History - This Week. The History Mystery Lab Activity! - SLO Classical Academy
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Welcome to Down Home, San Luis Obispo Classical Academy’s blog! We are a classical school offering several options to make our education work for families with infants through high schoolers. Our signature hybrid program, which is part-time classroom and part-time home instruction, provides an engaging education for preschool through middle school (with full time options available). We also have a university model high school. This blog is meant to support and encourage on the home front because, in so many ways, the heart of what happens at SLO Classical Academy happens down home.

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History – This Week. The History Mystery Lab Activity!

Happy Monday! Today we continue with our series History – This Week, with a little twist from Sarah Shotwell. The History Mystery Lab Activity is designed to facilitate some interesting discussions at home on our current History period – The Ancients  – as we travel through time together. Grab a coffee or tea and get ready to gather round for some interesting conversation!

At the History Experience last week, we explored why the work of archeologists and historians is so important to our understanding of the Ancient World! While there are many beliefs about what happened in the past, when historians make claims, they’re bound by the methods and ethics of the discipline. There are certain protocols that must be followed when researching and writing about past events. In this way, history is less like literature, theater, philosophy, and the other humanities subjects, and a bit more like law or forensic science. (A reason why history majors often make good lawyers!) But what do historians actually do?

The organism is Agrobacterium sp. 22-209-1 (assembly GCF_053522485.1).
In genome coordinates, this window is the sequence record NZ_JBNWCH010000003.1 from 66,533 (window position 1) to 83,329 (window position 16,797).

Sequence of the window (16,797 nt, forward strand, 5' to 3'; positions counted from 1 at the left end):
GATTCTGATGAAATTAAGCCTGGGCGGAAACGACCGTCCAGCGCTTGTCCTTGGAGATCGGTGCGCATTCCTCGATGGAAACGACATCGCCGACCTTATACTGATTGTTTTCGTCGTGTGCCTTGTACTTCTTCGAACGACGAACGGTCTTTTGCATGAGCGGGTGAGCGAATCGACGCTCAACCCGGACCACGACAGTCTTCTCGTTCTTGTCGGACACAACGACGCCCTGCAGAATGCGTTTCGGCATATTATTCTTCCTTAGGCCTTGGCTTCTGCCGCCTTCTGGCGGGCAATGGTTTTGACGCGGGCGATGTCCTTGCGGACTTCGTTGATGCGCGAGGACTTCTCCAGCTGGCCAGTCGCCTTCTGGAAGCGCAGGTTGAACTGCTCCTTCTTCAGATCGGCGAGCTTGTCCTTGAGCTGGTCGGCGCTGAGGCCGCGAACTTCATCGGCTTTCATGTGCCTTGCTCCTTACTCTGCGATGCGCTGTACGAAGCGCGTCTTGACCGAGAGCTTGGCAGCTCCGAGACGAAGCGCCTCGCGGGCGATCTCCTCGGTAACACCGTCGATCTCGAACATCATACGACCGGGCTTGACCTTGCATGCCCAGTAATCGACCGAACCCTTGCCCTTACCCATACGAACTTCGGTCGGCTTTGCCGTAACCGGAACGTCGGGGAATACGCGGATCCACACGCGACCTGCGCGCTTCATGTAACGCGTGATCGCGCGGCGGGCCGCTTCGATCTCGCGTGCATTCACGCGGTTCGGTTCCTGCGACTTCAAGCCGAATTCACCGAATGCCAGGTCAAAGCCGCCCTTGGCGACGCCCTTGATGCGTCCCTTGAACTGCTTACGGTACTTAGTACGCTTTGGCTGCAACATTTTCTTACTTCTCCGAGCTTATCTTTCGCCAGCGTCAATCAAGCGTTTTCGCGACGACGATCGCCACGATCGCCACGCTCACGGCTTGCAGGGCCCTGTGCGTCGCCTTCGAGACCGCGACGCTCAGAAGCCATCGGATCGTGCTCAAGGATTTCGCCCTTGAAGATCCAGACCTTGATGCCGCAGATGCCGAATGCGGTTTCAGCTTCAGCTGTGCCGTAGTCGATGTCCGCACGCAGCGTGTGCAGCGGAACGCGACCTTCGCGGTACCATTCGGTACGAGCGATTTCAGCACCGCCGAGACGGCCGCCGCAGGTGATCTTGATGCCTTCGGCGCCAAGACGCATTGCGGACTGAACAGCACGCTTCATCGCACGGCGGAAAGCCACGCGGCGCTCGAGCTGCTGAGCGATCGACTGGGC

Will you and your kids join me in a little thought experiment?


Imagine you are on a road trip with your family, driving through the desert, and you lose phone reception. Without a map, you take a wrong turn down a road, and find yourself lost. Soon, you come across a town. Hoping to find someone who can give you directions, you park and look around. But no one is here. You quickly realize you have found yourself in a ghost town! There are old, broken down western buildings. There’s a graveyard near a dilapidated church. There’s an old saloon with broken glass on the floor, but the whiskey bottles are all gone. There’s a dance hall. A school. A general store. An old church. You walk through a home. Many belongings are there — cracked dishes, broken down old furniture, and lots of dust. Outside, there are bones in the yard. (Animals, you hope!) You notice that there is the entrance to a mine cut out of a nearby hillside. You peek in. It’s dirty and cool, and there are spider webs everywhere. An old busted rail track goes deep into the mine. You walk a bit further, thinking you’ve reached the edge of town. But you see that you were mistaken: ahead of you are the stone foundations of hundreds of buildings scattered throughout the desert. The foundations are charred and black.

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Now, think like a detective.


If you came across a place like this, what questions would you ask? Brainstorm together. Make a list of all your questions. Then, make an inventory of evidence. What details stick out to you as compelling? What more do you need to know? Where would you look for answers? Who would you talk to?


Just for fun, you could also come up with several divergent theories to investigate based on the details you know. Try not to leap at any one explanation, though. Come up with as many as you can. We want to analyze this from all angles and leave room for every possibility! Remember: the evidence will be our guide.


This is the kind of work historians get to do in real life. Pretty fun, no?


So, what is this place? What happened there? We’d love to hear your questions, ideas, and theories in the comments below!

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